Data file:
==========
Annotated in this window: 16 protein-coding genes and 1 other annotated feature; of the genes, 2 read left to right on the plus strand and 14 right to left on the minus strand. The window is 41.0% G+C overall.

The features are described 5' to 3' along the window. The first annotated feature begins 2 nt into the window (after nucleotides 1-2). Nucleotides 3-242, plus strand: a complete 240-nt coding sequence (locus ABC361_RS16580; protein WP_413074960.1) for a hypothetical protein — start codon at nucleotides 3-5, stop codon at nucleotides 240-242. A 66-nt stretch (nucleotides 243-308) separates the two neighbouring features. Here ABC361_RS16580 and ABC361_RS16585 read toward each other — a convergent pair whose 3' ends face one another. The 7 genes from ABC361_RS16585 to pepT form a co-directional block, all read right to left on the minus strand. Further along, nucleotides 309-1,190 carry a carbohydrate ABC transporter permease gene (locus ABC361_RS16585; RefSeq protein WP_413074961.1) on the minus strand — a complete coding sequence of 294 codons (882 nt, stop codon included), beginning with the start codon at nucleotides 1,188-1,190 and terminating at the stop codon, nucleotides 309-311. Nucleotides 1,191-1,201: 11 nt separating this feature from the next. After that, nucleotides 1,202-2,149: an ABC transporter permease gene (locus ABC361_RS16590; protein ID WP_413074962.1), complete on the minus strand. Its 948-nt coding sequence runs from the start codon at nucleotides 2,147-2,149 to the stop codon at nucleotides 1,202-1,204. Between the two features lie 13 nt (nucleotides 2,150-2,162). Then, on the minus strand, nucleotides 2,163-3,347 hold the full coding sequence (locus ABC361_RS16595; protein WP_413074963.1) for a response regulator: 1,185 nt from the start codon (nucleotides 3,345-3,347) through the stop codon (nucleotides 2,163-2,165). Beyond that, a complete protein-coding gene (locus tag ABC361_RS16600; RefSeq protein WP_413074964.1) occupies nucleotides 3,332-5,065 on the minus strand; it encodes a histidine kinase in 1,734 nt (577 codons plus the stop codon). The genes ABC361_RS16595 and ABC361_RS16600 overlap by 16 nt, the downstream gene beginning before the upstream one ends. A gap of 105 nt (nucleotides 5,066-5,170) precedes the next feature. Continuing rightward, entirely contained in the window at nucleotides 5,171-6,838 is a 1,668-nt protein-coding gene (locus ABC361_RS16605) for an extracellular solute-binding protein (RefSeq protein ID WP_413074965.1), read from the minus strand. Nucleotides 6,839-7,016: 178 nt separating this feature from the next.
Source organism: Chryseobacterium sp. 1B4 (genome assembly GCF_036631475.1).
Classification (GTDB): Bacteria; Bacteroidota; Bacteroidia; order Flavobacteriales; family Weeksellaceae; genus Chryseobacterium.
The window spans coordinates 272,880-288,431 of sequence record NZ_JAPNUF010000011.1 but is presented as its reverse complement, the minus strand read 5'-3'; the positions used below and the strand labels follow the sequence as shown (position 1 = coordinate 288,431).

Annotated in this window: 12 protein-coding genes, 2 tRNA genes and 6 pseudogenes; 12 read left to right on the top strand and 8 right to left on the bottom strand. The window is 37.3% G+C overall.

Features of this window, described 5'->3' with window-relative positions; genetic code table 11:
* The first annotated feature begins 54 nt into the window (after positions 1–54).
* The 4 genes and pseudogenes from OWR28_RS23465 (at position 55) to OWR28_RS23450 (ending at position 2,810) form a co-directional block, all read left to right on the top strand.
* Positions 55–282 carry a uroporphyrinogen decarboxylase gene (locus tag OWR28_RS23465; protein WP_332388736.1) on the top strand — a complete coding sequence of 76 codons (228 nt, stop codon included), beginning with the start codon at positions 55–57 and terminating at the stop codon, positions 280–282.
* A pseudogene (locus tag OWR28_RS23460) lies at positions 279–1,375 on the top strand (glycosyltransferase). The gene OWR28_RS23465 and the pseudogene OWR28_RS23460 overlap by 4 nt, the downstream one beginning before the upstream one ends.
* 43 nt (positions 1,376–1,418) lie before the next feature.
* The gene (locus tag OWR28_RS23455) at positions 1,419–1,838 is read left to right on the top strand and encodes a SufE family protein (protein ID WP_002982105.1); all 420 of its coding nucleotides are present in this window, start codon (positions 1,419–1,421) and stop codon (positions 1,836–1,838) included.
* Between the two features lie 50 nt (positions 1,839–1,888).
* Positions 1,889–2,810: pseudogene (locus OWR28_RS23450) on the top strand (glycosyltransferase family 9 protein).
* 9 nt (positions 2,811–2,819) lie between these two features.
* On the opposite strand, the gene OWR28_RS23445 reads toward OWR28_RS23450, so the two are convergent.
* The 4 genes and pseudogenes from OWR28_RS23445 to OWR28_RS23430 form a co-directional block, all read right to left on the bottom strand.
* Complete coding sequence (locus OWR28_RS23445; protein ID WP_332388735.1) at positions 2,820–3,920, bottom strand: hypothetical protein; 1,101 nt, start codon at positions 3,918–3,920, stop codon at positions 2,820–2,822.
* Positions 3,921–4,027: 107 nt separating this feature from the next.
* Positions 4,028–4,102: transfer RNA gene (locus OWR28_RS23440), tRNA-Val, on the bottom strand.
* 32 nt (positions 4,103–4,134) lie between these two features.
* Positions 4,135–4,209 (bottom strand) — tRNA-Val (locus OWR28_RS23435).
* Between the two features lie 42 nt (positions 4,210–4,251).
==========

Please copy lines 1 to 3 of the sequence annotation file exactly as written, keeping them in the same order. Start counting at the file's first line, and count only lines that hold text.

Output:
Annotated in this window: 16 protein-coding genes and 1 other annotated feature; of the genes, 2 read left to right on the plus strand and 14 right to left on the minus strand. The window is 41.0% G+C overall.

The features are described 5' to 3' along the window. The first annotated feature begins 2 nt into the window (after nucleotides 1-2). Nucleotides 3-242, plus strand: a complete 240-nt coding sequence (locus ABC361_RS16580; protein WP_413074960.1) for a hypothetical protein — start codon at nucleotides 3-5, stop codon at nucleotides 240-242. A 66-nt stretch (nucleotides 243-308) separates the two neighbouring features. Here ABC361_RS16580 and ABC361_RS16585 read toward each other — a convergent pair whose 3' ends face one another. The 7 genes from ABC361_RS16585 to pepT form a co-directional block, all read right to left on the minus strand. Further along, nucleotides 309-1,190 carry a carbohydrate ABC transporter permease gene (locus ABC361_RS16585; RefSeq protein WP_413074961.1) on the minus strand — a complete coding sequence of 294 codons (882 nt, stop codon included), beginning with the start codon at nucleotides 1,188-1,190 and terminating at the stop codon, nucleotides 309-311. Nucleotides 1,191-1,201: 11 nt separating this feature from the next. After that, nucleotides 1,202-2,149: an ABC transporter permease gene (locus ABC361_RS16590; protein ID WP_413074962.1), complete on the minus strand. Its 948-nt coding sequence runs from the start codon at nucleotides 2,147-2,149 to the stop codon at nucleotides 1,202-1,204. Between the two features lie 13 nt (nucleotides 2,150-2,162). Then, on the minus strand, nucleotides 2,163-3,347 hold the full coding sequence (locus ABC361_RS16595; protein WP_413074963.1) for a response regulator: 1,185 nt from the start codon (nucleotides 3,345-3,347) through the stop codon (nucleotides 2,163-2,165). Beyond that, a complete protein-coding gene (locus tag ABC361_RS16600; RefSeq protein WP_413074964.1) occupies nucleotides 3,332-5,065 on the minus strand; it encodes a histidine kinase in 1,734 nt (577 codons plus the stop codon). The genes ABC361_RS16595 and ABC361_RS16600 overlap by 16 nt, the downstream gene beginning before the upstream one ends. A gap of 105 nt (nucleotides 5,066-5,170) precedes the next feature. Continuing rightward, entirely contained in the window at nucleotides 5,171-6,838 is a 1,668-nt protein-coding gene (locus ABC361_RS16605) for an extracellular solute-binding protein (RefSeq protein ID WP_413074965.1), read from the minus strand. Nucleotides 6,839-7,016: 178 nt separating this feature from the next.
Source organism: Chryseobacterium sp. 1B4 (genome assembly GCF_036631475.1).